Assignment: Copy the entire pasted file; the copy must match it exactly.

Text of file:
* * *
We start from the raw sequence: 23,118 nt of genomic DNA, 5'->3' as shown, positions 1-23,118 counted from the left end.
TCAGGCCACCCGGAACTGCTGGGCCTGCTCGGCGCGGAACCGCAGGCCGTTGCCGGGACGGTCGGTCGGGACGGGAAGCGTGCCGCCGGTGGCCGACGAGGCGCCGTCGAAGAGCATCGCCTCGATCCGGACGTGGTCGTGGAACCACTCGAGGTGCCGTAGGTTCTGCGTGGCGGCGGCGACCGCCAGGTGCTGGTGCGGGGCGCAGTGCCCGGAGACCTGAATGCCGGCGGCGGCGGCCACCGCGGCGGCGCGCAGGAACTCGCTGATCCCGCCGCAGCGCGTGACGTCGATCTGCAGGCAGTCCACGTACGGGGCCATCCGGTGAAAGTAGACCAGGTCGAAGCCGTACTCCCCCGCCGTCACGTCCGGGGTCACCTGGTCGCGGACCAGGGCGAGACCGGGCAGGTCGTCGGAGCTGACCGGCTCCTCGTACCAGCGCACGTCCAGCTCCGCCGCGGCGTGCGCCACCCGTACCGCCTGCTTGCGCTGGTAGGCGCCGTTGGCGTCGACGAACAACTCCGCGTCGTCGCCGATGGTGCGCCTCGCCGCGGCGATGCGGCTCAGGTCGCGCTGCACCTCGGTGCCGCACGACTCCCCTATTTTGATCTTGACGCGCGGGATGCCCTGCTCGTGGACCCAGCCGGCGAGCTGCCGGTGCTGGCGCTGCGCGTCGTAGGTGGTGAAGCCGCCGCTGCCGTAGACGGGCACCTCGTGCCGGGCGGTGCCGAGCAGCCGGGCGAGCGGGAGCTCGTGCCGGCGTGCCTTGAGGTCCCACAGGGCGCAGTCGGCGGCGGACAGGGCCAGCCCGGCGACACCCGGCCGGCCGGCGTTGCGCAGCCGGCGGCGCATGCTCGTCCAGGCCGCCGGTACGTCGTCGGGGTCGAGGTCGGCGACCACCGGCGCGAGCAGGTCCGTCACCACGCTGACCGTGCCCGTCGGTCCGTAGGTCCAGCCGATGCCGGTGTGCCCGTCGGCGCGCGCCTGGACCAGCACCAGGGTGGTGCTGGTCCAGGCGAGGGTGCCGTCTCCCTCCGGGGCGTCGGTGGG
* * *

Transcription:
We start from the raw sequence: 23,118 nt of genomic DNA, 5'->3' as shown, positions 1-23,118 counted from the left end.
TCAGGCCACCCGGAACTGCTGGGCCTGCTCGGCGCGGAACCGCAGGCCGTTGCCGGGACGGTCGGTCGGGACGGGAAGCGTGCCGCCGGTGGCCGACGAGGCGCCGTCGAAGAGCATCGCCTCGATCCGGACGTGGTCGTGGAACCACTCGAGGTGCCGTAGGTTCTGCGTGGCGGCGGCGACCGCCAGGTGCTGGTGCGGGGCGCAGTGCCCGGAGACCTGAATGCCGGCGGCGGCGGCCACCGCGGCGGCGCGCAGGAACTCGCTGATCCCGCCGCAGCGCGTGACGTCGATCTGCAGGCAGTCCACGTACGGGGCCATCCGGTGAAAGTAGACCAGGTCGAAGCCGTACTCCCCCGCCGTCACGTCCGGGGTCACCTGGTCGCGGACCAGGGCGAGACCGGGCAGGTCGTCGGAGCTGACCGGCTCCTCGTACCAGCGCACGTCCAGCTCCGCCGCGGCGTGCGCCACCCGTACCGCCTGCTTGCGCTGGTAGGCGCCGTTGGCGTCGACGAACAACTCCGCGTCGTCGCCGATGGTGCGCCTCGCCGCGGCGATGCGGCTCAGGTCGCGCTGCACCTCGGTGCCGCACGACTCCCCTATTTTGATCTTGACGCGCGGGATGCCCTGCTCGTGGACCCAGCCGGCGAGCTGCCGGTGCTGGCGCTGCGCGTCGTAGGTGGTGAAGCCGCCGCTGCCGTAGACGGGCACCTCGTGCCGGGCGGTGCCGAGCAGCCGGGCGAGCGGGAGCTCGTGCCGGCGTGCCTTGAGGTCCCACAGGGCGCAGTCGGCGGCGGACAGGGCCAGCCCGGCGACACCCGGCCGGCCGGCGTTGCGCAGCCGGCGGCGCATGCTCGTCCAGGCCGCCGGTACGTCGTCGGGGTCGAGGTCGGCGACCACCGGCGCGAGCAGGTCCGTCACCACGCTGACCGTGCCCGTCGGTCCGTAGGTCCAGCCGATGCCGGTGTGCCCGTCGGCGCGCGCCTGGACCAGCACCAGGGTGGTGCTGGTCCAGGCGAGGGTGCCGTCTCCCTCCGGGGCGTCGGTGGG